- Series: In a Nutshell (O'Reilly)
- Paperback: 236 pages
- Publisher: O'Reilly Media; 2nd edition (June 30, 2005)
- Language: English
- ISBN-10: 0596007957
- ISBN-13: 978-0596007959
- Product Dimensions: 6 x 0.6 x 9 inches
- Shipping Weight: 11.2 ounces (View shipping rates and policies)
- Average Customer Review: 32 customer reviews
- Amazon Best Sellers Rank: #1,037,652 in Books (See Top 100 in Books)
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UML 2.0 in a Nutshell: A Desktop Quick Reference (In a Nutshell (O'Reilly)) 2nd Edition
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"A really good short summary of UML 2.0" - Mike James, VSJ, September 2005 "...is a very complete and precise reference to the latest UML standard. The book is a refreshingly lightweight, weighing in at just over 200 pages. That's not to say it's simply a yellow-pages style reference, because it does contain a wealth of information and explanations of everything it discusses. If you're a modeller or designer already using UML, I strongly recommend that you take a look at this book. Skimming it from cover to cover will give you a good overview of the new standard, and it will provide an invaluable desktop reference." - Mark Jones, news@UK, March 2006
About the Author
Dan Pilone is a Software Architect with SFA, Inc., cofounder and president of Zizworks, Inc. and a terrible rock climber. He has designed and implemented systems for Hughes, ARINC, UPS, and the Naval Research Laboratory. When not writing for O'Reilly, he teaches Software Design and Software Engineering at The Catholic University in Washington DC. Originally writing in C and C++, he has moved into the blissful world of managed code with Java and C#. He has had several articles published by Intelligent Enterprise and Java Developer's Journal on software process, consulting in the software industry, and 3D graphics in Java.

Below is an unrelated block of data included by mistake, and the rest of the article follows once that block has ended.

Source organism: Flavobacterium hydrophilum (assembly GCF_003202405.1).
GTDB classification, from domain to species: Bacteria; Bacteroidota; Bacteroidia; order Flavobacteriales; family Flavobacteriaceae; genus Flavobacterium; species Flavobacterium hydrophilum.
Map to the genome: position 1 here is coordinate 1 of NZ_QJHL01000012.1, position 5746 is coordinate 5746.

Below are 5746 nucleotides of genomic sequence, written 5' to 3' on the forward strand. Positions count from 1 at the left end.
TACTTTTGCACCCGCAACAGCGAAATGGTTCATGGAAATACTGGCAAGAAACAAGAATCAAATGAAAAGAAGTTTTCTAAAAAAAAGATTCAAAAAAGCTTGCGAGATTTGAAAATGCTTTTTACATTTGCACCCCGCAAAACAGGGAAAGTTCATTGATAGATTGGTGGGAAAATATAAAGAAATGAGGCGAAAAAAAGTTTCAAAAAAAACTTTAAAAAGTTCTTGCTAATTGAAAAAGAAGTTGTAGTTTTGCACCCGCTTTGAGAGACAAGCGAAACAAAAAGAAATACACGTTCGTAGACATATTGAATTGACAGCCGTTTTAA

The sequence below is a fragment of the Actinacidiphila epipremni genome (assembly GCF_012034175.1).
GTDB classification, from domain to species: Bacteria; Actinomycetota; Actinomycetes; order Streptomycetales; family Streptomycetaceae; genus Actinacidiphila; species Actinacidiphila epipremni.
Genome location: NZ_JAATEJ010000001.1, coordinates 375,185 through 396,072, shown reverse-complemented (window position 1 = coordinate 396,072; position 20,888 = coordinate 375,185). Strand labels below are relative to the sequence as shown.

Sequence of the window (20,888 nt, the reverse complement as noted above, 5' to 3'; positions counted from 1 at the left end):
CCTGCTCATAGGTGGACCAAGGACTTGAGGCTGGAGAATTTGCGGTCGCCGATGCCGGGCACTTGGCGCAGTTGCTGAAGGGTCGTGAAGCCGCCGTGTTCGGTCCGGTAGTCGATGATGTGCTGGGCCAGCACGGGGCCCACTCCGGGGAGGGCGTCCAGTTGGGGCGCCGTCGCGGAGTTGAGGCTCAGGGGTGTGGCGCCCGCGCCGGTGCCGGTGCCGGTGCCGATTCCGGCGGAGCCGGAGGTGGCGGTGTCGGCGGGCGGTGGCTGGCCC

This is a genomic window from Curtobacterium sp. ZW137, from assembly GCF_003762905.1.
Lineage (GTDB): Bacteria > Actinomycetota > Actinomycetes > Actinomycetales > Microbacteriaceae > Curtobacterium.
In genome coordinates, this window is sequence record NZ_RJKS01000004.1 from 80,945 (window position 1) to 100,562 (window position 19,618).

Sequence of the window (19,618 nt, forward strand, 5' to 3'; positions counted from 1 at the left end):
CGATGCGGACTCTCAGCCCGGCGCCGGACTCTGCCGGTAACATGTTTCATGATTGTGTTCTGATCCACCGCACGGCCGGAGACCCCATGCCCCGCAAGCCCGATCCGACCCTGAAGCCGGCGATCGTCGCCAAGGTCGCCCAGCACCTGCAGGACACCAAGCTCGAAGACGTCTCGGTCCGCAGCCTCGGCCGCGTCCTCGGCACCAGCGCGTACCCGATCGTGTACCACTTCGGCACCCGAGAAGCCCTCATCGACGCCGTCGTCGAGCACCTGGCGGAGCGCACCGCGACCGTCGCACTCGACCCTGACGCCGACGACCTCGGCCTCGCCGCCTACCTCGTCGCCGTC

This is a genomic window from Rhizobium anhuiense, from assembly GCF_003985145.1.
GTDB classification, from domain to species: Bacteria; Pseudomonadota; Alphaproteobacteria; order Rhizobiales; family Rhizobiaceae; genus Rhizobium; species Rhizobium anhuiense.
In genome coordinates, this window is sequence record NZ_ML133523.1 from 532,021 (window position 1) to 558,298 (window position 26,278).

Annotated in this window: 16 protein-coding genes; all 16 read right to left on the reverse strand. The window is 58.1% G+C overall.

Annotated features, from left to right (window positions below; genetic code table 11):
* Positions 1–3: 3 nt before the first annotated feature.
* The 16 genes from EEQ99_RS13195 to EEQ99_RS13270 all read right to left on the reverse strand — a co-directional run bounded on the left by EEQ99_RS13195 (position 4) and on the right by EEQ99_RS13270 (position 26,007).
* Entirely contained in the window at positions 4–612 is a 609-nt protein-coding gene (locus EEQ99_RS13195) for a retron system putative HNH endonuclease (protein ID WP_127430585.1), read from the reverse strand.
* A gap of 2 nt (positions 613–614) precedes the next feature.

Neil Pitman is Chief Technical Officer of Mahjong Mania, co-developer of LamMDA from Mindset Corporation, and formerly Vice President of Research and Development at Codagen Technologies. Neil has twenty years of experience in software development ranging from medical systems to Smalltalk development platforms, gaming software to code generation. When he does real work, it's in J2EE and XSLT as well as UML. Look for him at http://www.architecturerules.com.
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Top customer reviews
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There are a lot of horizontal and vertical lines in the images and because of very bad image scaling into "bitmap" format a lot of these lines are just not there... And to make things even worse position of the images is often a few pages ("ebook pages") away from the text that is describing them. Diagrams where you can see only 50 % of the details or diagrams where you have to jump a few pages forward and backward just ruins the "user experience"...
If someone from the publisher actually read the ebook they prepared (and actually cared what they are selling) I am sure they would have fixed it.
My suggestion to O'Reilly is to recreate the images in some kind of vector format and to place all of the images close to the text where it is described.
Of course it is possible that the problem with bad resolution of the images is caused by Android Kindle app on a 720p screen.
I'm a software engineer, so I've been exposed to UML fairly regularly, but it doesn't require a highly technical background and could be used as a good supplement to an undergrad course. It's not "the <insert topic> bible," but that's not why you get O'Reilly books. You get them to give you that extra nudge on something you don't need to write a doctoral thesis over without a lot of resources. If you go in understanding that, you'll be happy with that (or most O'Reilly purchases).
I am very pleased with the book, it is well written, and clear in its subject introduction and explanation of UML's symbols usage.
Being a thinner book makes it possible to have the information at hand when I need to carry my references back and forth from office and home.
I would like to thank the prior reviewers - who had received a copy from the publisher, for posting their reviews. The publisher was confident that they had fixed the problems with the earilier book, and I would agree that they have a very good product now.
The publisher deserves some congratulations on this approach. Good job!
I really want to read this book, I read the reviews for the paperback edition and it looks like what I want. I'm in New Zealand and it costs a fortune to ship books here, so Kindle is normally the best way to go. This book, however is unreadable because the diagrams (and in UML it's all diagrams) are so poorly scanned.
How did this book get through quality control?
Will be happy to re-review if it gets fixed.
Otherwise, reasonable REFERENCE book. Don't buy this book if you are not familiar with UML already